One of my customers has been experiencing off-again/on-again problems with their e-mail host. Her current e-mail host has a very miserly storage quota on their POP mail accounts, which results in her maxing out and having issues receiving mail. The good news is, there are lots of options… including Google.

I did a little research on Google Apps (I’d been meaning to, and this was the perfect excuse to make time), and found I could utilize Google Apps Gmail service for free (in fact, the whole Google Apps Standard Edition service is free). Everybody knows regular old Gmail itself is free, but I guess I’m still somewhat surprised to find their business oriented offering is free (except the Premium version, which is $50/user account per year). And needless to say, with Google, storage is not an issue. This would allow her to keep her e-mail identity, and then leverage Google’s ample storage quotas. In essence, all I would have to do is re-point her MX records to Google’s servers, then make the necessary changes on her various e-mail clients (Outlook, BlackBerry Internet Service, etc). The net effect would be more or less transparent to her, and she’d finally be rid of the storage issues she’s been having with her old mail host.

During my research, I became fascinated by what Google Apps had to offer. And I’m very much a learn by doing kind of guy, so I decided to set myself up with a Google Apps account for my personal use. If nothing else, I’d be that much more prepared when it came to migrating the mail host settings for her business e-mail in a couple weeks.

So I set about the sign-up process, which was incredibly easy. Once I got through the enrollment process, Google required me to verify that I was the true owner of the domain I entered in during sign-up. They had two methods to accomplish that: putting an HTML file with a very specific filename up on my web site; or adding a specific CNAME record on my DNS that pointed to I chose the CNAME method, let it bake in, and in an amazingly short period of time (less than an hour), Google was able to verify the presence of that new CNAME record on my DNS, and then I was able proceed with more of the setup process. The next step was to re-point my MX records to direct mail to Google’s mail servers. Again, Google did an outstanding job of detailing the process, making it a snap to do that.

Before I knew it, I was all done, and my personal e-mail was now comfortably hosted by Google. Not that I really needed a reason to make this change — I’ve never really had many problems with my old e-mail host. This was more of a learning exercise and proof-of-concept for me.

However, I found some interesting side benefits of making this switch… and it has moved me one step closer to having at least some of my electronic communications in “the cloud.”

  • I have more access methods to my e-mail than ever before. I’ve got my BlackBerry setup to get mail through BIS (like I did before), but now I’ve also go the “Mail by Google” application (not to be confused with the Gmail app for BlackBerry) loaded on my BlackBerry.
  • I’ve got two-way sync setup between my Outlook Calendar and Google Calendar. This was a neat trick that was enabled by a slick little program called CalGoo. Now here is an even niftier trick… I can add a calendar event to my BlackBerry’s built-in calendar, and by virtue of the gSync app on my BB, it syncs it up to my Google calendar. Then with Calgoo on my PC, that even will appear automatically in my Outlook Calendar. No USB sync, or Exchange/BES, required. Not as slick as Exchange/BIS, I’ll grant you that, but just a tad cheaper.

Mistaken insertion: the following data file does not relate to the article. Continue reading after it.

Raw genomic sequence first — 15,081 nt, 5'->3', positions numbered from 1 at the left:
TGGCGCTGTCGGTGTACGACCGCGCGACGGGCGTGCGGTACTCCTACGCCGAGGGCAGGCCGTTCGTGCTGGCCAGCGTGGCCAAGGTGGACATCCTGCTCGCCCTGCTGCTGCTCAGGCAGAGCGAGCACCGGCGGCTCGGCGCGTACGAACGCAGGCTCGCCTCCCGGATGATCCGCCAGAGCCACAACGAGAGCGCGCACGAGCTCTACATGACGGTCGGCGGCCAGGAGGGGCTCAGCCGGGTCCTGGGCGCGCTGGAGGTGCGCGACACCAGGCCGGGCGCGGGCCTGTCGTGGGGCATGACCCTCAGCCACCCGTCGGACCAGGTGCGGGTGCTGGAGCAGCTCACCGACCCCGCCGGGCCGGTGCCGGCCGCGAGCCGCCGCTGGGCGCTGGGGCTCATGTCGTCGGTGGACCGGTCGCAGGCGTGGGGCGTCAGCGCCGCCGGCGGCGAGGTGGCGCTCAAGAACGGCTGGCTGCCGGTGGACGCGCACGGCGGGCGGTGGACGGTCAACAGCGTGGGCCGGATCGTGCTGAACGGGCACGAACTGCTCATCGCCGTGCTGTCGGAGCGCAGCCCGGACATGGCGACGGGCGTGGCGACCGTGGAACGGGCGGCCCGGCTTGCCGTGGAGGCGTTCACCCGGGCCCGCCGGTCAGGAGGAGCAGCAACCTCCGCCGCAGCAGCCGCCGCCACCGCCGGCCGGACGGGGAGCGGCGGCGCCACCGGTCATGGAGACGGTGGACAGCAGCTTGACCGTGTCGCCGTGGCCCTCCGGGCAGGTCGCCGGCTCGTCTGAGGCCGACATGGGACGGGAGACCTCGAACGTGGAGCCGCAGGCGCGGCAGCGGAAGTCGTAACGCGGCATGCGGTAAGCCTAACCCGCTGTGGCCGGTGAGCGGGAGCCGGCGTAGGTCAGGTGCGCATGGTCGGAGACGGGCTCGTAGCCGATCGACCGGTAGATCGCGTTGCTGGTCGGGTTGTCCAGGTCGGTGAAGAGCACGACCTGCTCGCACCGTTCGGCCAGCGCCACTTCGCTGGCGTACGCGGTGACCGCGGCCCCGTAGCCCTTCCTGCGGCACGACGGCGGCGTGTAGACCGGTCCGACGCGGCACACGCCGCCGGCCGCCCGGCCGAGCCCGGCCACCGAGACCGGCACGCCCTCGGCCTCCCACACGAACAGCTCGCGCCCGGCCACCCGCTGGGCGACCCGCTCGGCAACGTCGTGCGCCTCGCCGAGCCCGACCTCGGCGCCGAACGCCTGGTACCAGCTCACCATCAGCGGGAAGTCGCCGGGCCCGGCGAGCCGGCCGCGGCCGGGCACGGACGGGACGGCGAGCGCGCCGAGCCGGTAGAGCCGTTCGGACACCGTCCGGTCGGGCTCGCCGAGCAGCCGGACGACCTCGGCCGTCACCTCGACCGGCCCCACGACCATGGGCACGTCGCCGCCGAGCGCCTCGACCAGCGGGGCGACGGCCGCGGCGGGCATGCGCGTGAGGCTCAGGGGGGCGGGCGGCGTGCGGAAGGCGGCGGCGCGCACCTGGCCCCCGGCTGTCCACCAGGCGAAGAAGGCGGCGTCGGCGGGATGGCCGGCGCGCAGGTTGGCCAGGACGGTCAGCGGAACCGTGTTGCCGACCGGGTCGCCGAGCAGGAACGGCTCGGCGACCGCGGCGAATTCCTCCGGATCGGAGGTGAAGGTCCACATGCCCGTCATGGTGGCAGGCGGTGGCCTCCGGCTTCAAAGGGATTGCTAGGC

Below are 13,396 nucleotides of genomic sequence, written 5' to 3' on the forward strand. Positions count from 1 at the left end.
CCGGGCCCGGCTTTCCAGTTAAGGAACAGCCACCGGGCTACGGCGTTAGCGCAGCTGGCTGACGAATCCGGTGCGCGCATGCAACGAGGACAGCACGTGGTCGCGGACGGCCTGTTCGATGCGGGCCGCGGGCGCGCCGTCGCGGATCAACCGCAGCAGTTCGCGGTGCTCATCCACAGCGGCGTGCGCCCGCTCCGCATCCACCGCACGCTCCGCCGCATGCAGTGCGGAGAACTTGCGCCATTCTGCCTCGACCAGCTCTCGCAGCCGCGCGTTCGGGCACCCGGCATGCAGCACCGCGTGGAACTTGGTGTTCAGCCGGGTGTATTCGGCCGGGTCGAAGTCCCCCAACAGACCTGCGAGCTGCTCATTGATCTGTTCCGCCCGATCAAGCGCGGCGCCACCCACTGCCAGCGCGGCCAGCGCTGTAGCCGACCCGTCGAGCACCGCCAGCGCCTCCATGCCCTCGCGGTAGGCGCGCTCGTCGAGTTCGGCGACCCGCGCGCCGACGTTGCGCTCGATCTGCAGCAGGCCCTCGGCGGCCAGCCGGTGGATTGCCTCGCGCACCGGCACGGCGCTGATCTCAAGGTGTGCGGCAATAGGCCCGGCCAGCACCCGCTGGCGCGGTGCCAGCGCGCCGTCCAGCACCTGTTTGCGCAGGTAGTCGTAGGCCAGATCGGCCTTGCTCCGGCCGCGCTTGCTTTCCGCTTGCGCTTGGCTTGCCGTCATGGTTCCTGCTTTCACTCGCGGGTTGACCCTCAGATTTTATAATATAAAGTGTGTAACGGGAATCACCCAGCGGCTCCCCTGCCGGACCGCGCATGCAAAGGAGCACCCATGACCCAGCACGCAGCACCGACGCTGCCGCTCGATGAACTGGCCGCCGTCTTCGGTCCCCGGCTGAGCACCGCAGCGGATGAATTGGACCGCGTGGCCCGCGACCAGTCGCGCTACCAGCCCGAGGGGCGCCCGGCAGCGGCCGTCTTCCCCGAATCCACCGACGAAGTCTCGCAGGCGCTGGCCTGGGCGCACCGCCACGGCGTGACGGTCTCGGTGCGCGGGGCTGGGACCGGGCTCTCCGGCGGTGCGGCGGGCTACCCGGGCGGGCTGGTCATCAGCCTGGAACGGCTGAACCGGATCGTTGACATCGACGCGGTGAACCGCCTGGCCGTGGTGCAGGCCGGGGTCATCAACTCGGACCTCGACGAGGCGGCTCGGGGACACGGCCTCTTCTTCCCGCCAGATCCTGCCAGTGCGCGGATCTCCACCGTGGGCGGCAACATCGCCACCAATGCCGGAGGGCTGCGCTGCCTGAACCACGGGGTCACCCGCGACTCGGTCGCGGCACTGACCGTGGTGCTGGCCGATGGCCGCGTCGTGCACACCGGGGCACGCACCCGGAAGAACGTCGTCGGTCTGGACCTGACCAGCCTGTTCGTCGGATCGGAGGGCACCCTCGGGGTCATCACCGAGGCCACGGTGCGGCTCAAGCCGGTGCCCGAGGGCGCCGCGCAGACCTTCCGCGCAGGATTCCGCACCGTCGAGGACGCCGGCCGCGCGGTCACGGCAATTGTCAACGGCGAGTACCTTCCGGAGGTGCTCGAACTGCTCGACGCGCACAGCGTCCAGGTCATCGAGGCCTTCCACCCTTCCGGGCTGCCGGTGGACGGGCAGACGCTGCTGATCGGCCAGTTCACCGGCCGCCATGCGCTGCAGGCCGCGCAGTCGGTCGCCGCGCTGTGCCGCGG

• I exported all the Outlook contacts that I regularly sync to my BB via BB Desktop Sync to a CSV file, then imported them into my Gmail contacts. Those contacts then became visible to my inside of the Mail by Google app on my BB.

I guess, in some kind of subconscious way, I may be trying to find a cheap way to kill two birds with one stone: Finding a way to get off of Outlook (which I have a most intense love-hate relationship with) and the need to USB sync calendar, tasks and contacts to my BlackBerry. Granted, this may be a near impossible task, short of moving my e-mail hosting to Exchange with BIS. I’ve done this for several of my business clients, but I’m nothing if not a cheapskate.

The primary issue is that I have a tremendous amount of vital information tied up in my Outlook store, and I have it organized in a very specific way. As cool as Gmail and Google Apps are, they don’t currently have the exact feature set I need to be able to ditch Outlook. Yet.

Which leads me to a Gnomie Challenge (because the Gnomie collective brain is hard to beat). Help me design a substitute to Outlook and BB USB sync that includes these requirements (again, the trick is the solution must NOT be Exchange & BES):

  • First and foremost, it’s about the data. Whatever the suggested solution is, I must be able to port over all my Outlook data, including e-mail, contacts and calendar. And it must all be tightly integrated.
  • I must have a way to keep my data organized the way do in Outlook, which includes heavy use of Outlook categories.
  • A way to sync, at minimum, calendar and contacts to my BlackBerry without using USB sync. I’m halfway there with gSync and CalGoo, but the way contacts work in Gmail leaves something to be desired. If Google only improved their contacts functionality in Gmail, and then enhanced their Sync app on the BB so that it could sync contacts to the BB’s built-in contacts app.
  • And speaking of BB, that is my current mobile device of choice (a BB Curve 8310 to be exact), and I’m not willing to move to a WinMo device or iPhone 3G.

Of course, I may throw in the towel at some future point and just move my mail to hosted Exchange with BES. But I’m curious about what you guys can come up with, and I’m all about cost containment.